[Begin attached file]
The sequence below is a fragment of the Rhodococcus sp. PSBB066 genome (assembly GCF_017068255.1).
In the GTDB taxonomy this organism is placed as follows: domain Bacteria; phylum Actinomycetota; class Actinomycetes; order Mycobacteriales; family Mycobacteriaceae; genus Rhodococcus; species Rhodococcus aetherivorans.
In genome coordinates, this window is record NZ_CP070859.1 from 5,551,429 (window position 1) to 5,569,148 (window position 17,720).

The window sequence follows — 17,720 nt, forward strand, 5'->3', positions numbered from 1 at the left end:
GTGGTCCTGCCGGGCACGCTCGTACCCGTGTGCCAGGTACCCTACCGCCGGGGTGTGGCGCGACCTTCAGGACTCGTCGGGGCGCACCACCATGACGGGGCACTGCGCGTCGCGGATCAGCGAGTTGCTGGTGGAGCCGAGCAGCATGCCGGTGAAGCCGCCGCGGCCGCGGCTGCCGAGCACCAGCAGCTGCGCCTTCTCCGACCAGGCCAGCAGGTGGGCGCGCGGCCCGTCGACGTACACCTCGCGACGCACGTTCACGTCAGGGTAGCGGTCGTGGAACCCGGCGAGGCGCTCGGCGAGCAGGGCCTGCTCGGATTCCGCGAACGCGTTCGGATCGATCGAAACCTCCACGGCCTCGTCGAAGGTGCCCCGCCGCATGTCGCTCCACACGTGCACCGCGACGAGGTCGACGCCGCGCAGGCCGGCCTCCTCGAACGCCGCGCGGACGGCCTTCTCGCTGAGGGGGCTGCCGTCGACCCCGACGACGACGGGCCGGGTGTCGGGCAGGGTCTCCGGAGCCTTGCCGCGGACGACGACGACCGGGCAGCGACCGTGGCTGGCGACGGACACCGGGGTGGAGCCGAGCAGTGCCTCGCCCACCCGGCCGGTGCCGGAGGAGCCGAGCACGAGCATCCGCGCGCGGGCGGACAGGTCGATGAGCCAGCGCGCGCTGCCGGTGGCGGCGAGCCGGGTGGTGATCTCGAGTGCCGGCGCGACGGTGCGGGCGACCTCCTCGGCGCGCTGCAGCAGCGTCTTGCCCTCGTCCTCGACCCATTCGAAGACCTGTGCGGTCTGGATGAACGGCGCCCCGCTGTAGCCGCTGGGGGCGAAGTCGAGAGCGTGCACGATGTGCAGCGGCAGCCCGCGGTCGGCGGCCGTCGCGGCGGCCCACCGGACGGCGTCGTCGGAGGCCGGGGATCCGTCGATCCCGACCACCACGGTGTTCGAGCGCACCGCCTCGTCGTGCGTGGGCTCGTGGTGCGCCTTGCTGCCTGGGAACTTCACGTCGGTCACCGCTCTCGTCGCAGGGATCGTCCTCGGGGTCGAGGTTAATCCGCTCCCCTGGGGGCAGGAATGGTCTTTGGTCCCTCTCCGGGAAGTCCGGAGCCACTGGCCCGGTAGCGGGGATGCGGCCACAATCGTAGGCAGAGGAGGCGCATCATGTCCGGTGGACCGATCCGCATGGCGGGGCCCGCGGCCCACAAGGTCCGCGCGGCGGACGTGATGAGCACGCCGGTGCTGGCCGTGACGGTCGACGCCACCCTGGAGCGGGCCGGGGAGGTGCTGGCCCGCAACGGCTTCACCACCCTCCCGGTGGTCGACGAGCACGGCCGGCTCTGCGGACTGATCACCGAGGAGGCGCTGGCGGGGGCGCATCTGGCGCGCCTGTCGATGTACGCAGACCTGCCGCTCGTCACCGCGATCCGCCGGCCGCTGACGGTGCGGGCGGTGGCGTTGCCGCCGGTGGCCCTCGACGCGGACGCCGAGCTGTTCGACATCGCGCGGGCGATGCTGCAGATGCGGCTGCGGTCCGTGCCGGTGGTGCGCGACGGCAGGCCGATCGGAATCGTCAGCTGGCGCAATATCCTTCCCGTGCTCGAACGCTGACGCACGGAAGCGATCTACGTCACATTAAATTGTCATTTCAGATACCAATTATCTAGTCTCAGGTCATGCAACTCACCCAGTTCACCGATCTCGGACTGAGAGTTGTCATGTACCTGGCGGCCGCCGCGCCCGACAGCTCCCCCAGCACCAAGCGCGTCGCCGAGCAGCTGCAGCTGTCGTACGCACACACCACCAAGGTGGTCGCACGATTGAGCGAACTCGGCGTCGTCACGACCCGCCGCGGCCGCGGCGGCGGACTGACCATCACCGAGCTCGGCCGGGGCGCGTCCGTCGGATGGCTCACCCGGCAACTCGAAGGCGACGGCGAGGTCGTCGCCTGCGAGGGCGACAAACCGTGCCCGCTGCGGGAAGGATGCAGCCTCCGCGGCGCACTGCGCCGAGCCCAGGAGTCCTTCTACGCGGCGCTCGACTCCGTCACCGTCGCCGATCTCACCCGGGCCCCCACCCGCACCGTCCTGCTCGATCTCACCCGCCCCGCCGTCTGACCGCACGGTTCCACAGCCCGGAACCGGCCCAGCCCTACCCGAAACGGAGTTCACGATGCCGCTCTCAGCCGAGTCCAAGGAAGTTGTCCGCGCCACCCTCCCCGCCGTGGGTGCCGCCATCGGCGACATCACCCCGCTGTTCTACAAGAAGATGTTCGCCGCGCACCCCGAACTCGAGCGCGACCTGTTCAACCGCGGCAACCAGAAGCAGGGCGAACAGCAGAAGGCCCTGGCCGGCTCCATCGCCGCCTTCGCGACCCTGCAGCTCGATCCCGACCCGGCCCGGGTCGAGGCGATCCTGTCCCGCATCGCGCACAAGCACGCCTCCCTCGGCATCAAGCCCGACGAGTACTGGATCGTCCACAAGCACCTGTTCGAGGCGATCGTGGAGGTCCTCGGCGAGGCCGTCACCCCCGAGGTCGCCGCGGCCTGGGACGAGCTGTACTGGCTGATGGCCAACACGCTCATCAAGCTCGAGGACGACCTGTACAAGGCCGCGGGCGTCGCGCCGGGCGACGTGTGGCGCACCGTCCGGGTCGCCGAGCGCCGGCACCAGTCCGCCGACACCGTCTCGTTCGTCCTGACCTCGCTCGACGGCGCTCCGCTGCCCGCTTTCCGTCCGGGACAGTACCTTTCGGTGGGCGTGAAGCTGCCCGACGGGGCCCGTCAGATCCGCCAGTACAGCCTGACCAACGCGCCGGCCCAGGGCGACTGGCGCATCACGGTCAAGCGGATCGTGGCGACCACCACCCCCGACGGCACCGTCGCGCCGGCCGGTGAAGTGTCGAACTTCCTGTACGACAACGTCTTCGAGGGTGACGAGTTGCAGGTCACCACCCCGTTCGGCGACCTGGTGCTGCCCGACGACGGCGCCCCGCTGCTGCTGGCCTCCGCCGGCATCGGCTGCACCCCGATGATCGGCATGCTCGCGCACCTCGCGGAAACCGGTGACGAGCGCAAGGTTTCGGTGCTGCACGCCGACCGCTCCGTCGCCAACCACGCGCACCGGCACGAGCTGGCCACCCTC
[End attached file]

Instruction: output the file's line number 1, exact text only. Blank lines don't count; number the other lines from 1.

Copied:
The sequence below is a fragment of the Rhodococcus sp. PSBB066 genome (assembly GCF_017068255.1).